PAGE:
If the taxpayer does not meet the criteria for penalty relief under IRC section 6404(f), the taxpayer may qualify for other penalty relief. For instance, taxpayers who fail to meet all of the above criteria may still qualify for relief under reasonable cause if the IRS determines that the taxpayer exercised ordinary business care and prudence in relying on the IRS?s written advice.
Penalties abated as a result of reliance on erroneously written advice from the IRS should be identified by PRC 044, Statutory Exception.
Oral Advice from IRS
The IRS may provide penalty relief based on a taxpayer?s reliance on erroneous oral advice from the IRS. The IRS is required by IRC section 6404(f) and Treas. Reg. 301.6404?3 to abate any portion of any penalty attributable to erroneously written advice furnished by an employee acting in their official capacity. Administratively, the IRS has extended this relief to include erroneous oral advice when appropriate.
In addition to considering the criteria provided in Treas. Reg. 301.6404?3, consider the following:
Did the taxpayer exercise ordinary business care and prudence in relying on that advice?
Was there a clear relationship between the taxpayer?s situation, the advice provided, and the penalty assessed?
What is the taxpayer?s prior tax history and prior experience with the tax requirements?
Did the IRS provide correct information by other means (such as tax forms and publications)?
What type of supporting documentation is available?
The following are types of supporting documentation:
A notation of the taxpayer?s question to the IRS,
Documentation regarding the advice provided by the IRS,
Information regarding the office and method by which the advice was obtained,
The date the advice was provided, and
The name of the employee who provided the information.
Penalties abated as the result of reliance on erroneous oral advice provided by the IRS should be identified by using PRC 031.
Advice from a Tax Advisor
Reliance on the advice of a tax advisor generally relates to the reasonable cause exception in IRC section 6664 for the accuracy-related penalty under IRC section 6662. (See IRM 20.1.5, Return Related Penalties, and Treas. Reg. 1.6664?4(c))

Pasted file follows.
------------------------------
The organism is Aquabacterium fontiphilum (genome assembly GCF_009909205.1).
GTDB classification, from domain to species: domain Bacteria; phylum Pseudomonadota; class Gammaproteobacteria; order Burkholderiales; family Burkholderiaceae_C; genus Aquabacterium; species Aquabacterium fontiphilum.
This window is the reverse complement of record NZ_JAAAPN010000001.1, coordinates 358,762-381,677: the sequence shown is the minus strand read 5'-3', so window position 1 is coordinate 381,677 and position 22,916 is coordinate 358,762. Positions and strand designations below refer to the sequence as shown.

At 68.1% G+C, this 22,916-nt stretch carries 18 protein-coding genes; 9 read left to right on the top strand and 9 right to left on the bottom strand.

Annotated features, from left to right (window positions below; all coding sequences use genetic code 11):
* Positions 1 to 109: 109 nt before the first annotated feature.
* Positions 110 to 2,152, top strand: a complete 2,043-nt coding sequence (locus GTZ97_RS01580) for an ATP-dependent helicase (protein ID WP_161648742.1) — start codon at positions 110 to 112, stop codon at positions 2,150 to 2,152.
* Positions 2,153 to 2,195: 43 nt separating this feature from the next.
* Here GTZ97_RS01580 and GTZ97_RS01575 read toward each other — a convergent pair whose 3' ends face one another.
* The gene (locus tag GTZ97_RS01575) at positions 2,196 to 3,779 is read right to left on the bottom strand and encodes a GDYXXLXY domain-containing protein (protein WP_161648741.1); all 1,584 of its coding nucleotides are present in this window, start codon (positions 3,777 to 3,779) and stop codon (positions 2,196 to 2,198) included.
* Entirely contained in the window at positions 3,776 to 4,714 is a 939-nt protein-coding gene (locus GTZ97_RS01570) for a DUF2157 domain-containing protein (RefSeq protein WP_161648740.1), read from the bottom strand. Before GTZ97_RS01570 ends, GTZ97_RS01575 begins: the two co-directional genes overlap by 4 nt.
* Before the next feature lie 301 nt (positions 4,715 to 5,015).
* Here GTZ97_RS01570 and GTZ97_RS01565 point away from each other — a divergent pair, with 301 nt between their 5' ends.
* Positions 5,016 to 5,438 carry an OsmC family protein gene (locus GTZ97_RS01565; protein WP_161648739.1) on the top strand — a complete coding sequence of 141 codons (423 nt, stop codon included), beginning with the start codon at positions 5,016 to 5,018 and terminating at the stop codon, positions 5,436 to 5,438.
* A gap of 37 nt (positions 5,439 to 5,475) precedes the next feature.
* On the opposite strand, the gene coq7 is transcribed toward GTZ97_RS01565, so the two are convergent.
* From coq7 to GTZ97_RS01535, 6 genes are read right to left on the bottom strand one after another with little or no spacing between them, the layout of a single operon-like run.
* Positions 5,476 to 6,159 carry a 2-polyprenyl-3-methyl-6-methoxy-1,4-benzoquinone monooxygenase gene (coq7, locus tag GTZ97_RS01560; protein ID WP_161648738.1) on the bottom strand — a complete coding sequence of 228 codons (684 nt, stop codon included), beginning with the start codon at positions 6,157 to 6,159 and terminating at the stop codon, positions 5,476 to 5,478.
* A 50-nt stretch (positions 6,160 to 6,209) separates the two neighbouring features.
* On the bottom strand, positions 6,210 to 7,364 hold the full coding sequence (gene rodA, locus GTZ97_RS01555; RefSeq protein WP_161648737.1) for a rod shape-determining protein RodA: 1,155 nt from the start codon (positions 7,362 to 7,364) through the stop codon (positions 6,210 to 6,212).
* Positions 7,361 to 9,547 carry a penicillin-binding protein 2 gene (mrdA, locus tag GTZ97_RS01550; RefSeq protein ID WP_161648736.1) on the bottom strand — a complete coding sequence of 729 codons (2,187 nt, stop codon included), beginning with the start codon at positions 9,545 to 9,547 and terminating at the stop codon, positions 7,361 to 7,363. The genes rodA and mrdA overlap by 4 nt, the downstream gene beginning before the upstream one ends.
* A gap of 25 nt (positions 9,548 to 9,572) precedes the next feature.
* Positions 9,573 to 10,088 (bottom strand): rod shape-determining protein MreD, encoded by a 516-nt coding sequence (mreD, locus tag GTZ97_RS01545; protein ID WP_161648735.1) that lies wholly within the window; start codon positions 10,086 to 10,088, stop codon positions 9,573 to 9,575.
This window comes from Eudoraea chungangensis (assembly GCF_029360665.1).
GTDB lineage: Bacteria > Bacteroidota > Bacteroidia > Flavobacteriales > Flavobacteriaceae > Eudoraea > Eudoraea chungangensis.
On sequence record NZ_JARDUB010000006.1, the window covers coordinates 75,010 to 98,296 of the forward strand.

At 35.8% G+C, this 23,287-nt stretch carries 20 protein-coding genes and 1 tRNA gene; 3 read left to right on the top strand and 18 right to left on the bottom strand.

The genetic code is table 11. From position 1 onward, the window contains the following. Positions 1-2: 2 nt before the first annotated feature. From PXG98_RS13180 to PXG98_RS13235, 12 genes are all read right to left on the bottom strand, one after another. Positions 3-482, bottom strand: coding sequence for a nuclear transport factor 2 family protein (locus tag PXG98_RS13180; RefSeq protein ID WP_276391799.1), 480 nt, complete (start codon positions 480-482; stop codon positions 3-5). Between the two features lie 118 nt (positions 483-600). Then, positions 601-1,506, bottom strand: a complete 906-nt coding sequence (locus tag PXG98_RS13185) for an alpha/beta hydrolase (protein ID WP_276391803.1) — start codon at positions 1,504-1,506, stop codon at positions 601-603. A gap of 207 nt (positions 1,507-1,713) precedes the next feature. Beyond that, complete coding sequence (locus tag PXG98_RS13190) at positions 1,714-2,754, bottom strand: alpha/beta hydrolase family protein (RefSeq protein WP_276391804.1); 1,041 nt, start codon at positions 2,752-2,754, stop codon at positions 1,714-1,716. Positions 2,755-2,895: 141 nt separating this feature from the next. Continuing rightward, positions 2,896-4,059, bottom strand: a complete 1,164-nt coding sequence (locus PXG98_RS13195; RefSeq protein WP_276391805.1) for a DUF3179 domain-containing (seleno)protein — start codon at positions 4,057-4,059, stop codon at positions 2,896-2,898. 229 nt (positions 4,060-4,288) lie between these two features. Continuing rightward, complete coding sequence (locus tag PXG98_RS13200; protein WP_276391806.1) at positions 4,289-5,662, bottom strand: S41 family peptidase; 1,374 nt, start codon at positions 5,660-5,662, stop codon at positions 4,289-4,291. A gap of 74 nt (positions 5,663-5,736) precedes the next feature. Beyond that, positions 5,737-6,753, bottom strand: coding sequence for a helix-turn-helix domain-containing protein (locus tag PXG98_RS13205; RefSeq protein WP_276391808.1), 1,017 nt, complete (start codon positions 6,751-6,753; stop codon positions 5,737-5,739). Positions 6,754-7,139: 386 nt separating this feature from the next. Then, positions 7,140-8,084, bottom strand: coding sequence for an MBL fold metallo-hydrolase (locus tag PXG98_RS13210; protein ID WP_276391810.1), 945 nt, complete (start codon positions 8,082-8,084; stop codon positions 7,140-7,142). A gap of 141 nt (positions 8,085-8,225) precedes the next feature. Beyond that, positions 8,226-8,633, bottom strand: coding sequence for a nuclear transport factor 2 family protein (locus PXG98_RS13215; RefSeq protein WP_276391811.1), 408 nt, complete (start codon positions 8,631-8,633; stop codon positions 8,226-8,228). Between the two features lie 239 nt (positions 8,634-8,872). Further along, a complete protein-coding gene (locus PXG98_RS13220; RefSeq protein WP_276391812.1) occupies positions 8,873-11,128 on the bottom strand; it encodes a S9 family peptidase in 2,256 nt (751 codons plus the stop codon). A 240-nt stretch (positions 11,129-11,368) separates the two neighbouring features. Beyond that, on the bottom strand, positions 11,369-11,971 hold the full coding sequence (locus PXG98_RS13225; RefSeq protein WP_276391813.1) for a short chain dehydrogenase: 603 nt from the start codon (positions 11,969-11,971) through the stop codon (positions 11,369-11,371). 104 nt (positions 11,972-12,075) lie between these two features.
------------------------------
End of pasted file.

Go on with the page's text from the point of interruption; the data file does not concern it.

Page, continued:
However, in very limited instances, reliance on the advice of a tax advisor may provide relief from other penalties when the tax advisor provides advice on a substantive tax issue.
The employer researched all available IRS publications on the subject of contract labor, provided clear and convincing documentation as to the duties of the workers to the tax advisor, and requested an opinion from the tax advisor as to whether the workers were “contract labor” or employees. As a result, the tax advisor advised the employer that the workers were ” contract labor” . However, the IRS later determined that the workers were “employees” and not “contract labor ” .
Penalty relief based on reliance on the advice of a tax advisor is limited to issues generally considered technical or complicated. The taxpayer?s responsibility to file, pay, or deposit taxes cannot be excused by reliance on the advice of a tax advisor.
Fire, Casualty, Natural Disaster, or Other Disturbance
Relief from a penalty may be requested if there was a failure to timely comply with a requirement to file a return or pay a tax as the result of a fire, casualty, natural disaster, or other disturbance.
Relief from a penalty because the taxpayer suffered from a fire, casualty, natural disaster, or other disturbance should be identified by the use of the appropriate PRC. It could be that as a result of the fire the taxpayer was unable to access their records ( PRC 025) or as the result of an accident, the responsible party was hospitalized and unable to file the return or pay the tax ( PRC 024 (IMF) or 026 (BMF)).
Fire, casualty, natural disaster, or other disturbance are factors to consider. One of these circumstances by itself does not necessarily provide penalty relief.
Penalty relief may be appropriate if the taxpayer exercised ordinary business care and prudence, but due to circumstances beyond the taxpayer?s control they were unable to comply with the law.
Factors to consider include:
Effect on the taxpayer?s business.
Steps taken to attempt to comply.
If the taxpayer complied when it became possible.
The determination to grant relief from each penalty must be based on the facts and circumstances surrounding each individual case.
Official Disaster Area
When a significant disaster occurs affecting a wide area of taxpayers, the IRS often issues special instructions to facilitate evaluating the request for penalty relief.
Because these are one-time instructions, they will not be incorporated in this IRM. Territories, Campuses, and Customer Service sites will be kept informed of any special instructions affecting their areas.
Penalty Relief granted because the taxpayer was located in an Official Disaster Area is identified by the use of PRC 028.
An IRS error can be any error made by the IRS in computing or assessing tax, crediting accounts, etc. See Exhibit 20.1.1-3. , Penalty Reason Code Chart, for the appropriate PRC to be used when abating either a systemically-generated or manually-input penalty.
General Service Error (systemically generated? PRC 015). This PRC is used to identify penalties abated as the result of a Master File Recovery.
When an analyst from any area of the IRS identifies a computer programming application that caused a penalty to be assessed in error, that analyst should work with an analyst from Servicewide Penalties to:
Contact Modernization & Information Technology Services (MITS) to resolve the inadequate computer application, and
Include on the Work Request (WR) a statement indicating that PRC 015 must be used to identify any abatement of a penalty resulting from reversal of the computer application.
Other Service Error (manual input?PRC 045). This PRC should be used to identify penalties abated as the result of IRS errors that occur individually. Some examples are:
A math error when manually computing a penalty,
An extension of time to file that did not post to the Master File, or
Any other error, when it can be shown that; (1) the taxpayer did in fact comply with the law, and (2) the IRS did not initially recognize that fact.